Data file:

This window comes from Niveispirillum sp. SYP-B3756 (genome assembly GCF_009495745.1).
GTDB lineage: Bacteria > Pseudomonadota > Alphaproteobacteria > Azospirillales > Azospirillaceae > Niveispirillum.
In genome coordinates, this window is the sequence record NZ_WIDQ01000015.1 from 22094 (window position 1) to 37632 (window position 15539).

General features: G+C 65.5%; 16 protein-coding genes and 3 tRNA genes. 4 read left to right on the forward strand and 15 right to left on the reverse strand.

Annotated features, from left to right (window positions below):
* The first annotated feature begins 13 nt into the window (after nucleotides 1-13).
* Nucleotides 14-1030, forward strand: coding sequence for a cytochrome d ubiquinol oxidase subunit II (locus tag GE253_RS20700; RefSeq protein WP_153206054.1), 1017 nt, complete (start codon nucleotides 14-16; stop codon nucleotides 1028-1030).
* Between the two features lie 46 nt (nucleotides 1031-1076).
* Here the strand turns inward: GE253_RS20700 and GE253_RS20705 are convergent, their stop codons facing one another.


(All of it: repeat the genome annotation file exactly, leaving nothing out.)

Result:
This window comes from Niveispirillum sp. SYP-B3756 (genome assembly GCF_009495745.1).
GTDB lineage: Bacteria > Pseudomonadota > Alphaproteobacteria > Azospirillales > Azospirillaceae > Niveispirillum.
In genome coordinates, this window is the sequence record NZ_WIDQ01000015.1 from 22094 (window position 1) to 37632 (window position 15539).

General features: G+C 65.5%; 16 protein-coding genes and 3 tRNA genes. 4 read left to right on the forward strand and 15 right to left on the reverse strand.

Annotated features, from left to right (window positions below):
* The first annotated feature begins 13 nt into the window (after nucleotides 1-13).
* Nucleotides 14-1030, forward strand: coding sequence for a cytochrome d ubiquinol oxidase subunit II (locus tag GE253_RS20700; RefSeq protein WP_153206054.1), 1017 nt, complete (start codon nucleotides 14-16; stop codon nucleotides 1028-1030).
* Between the two features lie 46 nt (nucleotides 1031-1076).
* Here the strand turns inward: GE253_RS20700 and GE253_RS20705 are convergent, their stop codons facing one another.